This is probably the least cat-related paper ever featured in this space, but the nice thing about calling it "Science Geek Edition" is that my barrel comes pre-scrapped. That said, Schrödinger's cat is over-worked in discussions of quantum mechanics, and I won't drag the poor creature out tonight (not even Cris Moore's humane version, where the choices aren't life and death, but catnip and tuna). Instead, I will --- very circumspectly --- lead before you Wallace's tiger.
I think Wallace is completely right, and the dichotomy in question is utterly false. The whole science of statistical mechanics, for instance, testifies to the fact that structures and patterns which are not directly part of the microscopic dynamics can nonetheless be reliably generated by those dynamics. (Cris and I have a paper about that, actually, which I need to finish revising per the referees.) But let me allow Wallace to speak for himself about tigers.
To see why it is reasonable to reject [the dichotomy], consider that in science there are many examples of concepts which are certainly real, but which are not directly represented in the axioms. A dramatic example of such a concept is the tiger: tigers are unquestionably real in any reasonable sense of the word, but they are certainly not part of the basic ontology of any physical theory. A tiger, instead, is to be understood as a pattern or structure in the physical state.
To see how this works in practice, consider how we could go about studying, say, tiger hunting patterns. In principle --- but only in principle --- the most reliable way to make predictions about these would be in terms of atoms and electrons, applying molecular dynamics directly to the swirl of molecules which make up tigers and their environment. In practice, however, this is clearly insane: no remotely imaginable computer would be able to solve the 1035 or so simultaneous dynamical equations which would be needed to predict what the tigers would do, and even if such a computer could exist its calculations could not remotely be said to explain their behaviour.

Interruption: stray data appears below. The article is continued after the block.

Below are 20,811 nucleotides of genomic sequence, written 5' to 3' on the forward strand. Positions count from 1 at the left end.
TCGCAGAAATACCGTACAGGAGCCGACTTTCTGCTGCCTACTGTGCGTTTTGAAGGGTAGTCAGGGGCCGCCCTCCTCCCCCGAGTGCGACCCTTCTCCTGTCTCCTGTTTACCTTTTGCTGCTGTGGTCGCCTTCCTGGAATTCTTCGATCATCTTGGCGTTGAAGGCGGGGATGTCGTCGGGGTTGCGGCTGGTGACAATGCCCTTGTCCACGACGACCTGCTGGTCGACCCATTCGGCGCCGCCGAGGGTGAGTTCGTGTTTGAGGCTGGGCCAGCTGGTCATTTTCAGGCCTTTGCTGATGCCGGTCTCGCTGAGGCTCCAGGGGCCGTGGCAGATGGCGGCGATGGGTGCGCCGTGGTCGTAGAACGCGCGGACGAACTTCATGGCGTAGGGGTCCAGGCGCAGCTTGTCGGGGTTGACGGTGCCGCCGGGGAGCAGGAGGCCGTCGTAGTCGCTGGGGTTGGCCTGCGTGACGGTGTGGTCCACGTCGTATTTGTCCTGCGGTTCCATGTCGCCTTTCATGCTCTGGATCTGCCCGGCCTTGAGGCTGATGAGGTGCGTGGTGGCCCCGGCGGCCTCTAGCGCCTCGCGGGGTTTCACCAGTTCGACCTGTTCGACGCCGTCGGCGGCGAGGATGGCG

A more effective strategy can be found by studying the structures observable at the multi-trillion-molecule level of description of this "swirl of molecules". At this level, we will observe robust --- though not 100% reliable --- regularities, which will give us an alternative description of the tiger in a language of cells and molecules. The principles by which these cells and molecules interact will be derivable from the underlying microphysics, and will involve various assumptions and approximations; hence very occasionally they will be found to fail. Nonetheless, this slight riskiness in our description is overwhelmingly worthwhile given the enormous gain in usefulness of this new description: the language of cell biology is both explanatorily far more powerful, and practically far more useful, than the language of physics for describing tiger behaviour.
Nonetheless it is still ludicrously hard work to study tigers in this way. To reach a really practical level of description, we again look for patterns and regularities, this time in the behaviour of the cells that make up individual tigers (and other living creatures which interact with them). In doing so we will reach yet another language, that of zoology and evolutionary adaptationism, which describes the system in terms of tigers, deer, grass, camouflage and so on. This language is, of course, the norm in studying tiger hunting patterns, and another (in practice very modest) increase in the riskiness of our description is happily accepted in exchange for another phenomenal rise in explanatory power and practical utility.
Of course, talk of zoology is grounded in cell biology, and cell biology in molecular physics, but we cannot discard the tools and terms of zoology to work directly with physics, without (a) losing explanatory power, and (b) taking forever.
What moral should we draw from this mildly fanciful example? That higher-level ontology is to be understood in terms of pattern or structure: in a slogan, A tiger is any pattern which behaves as a tiger....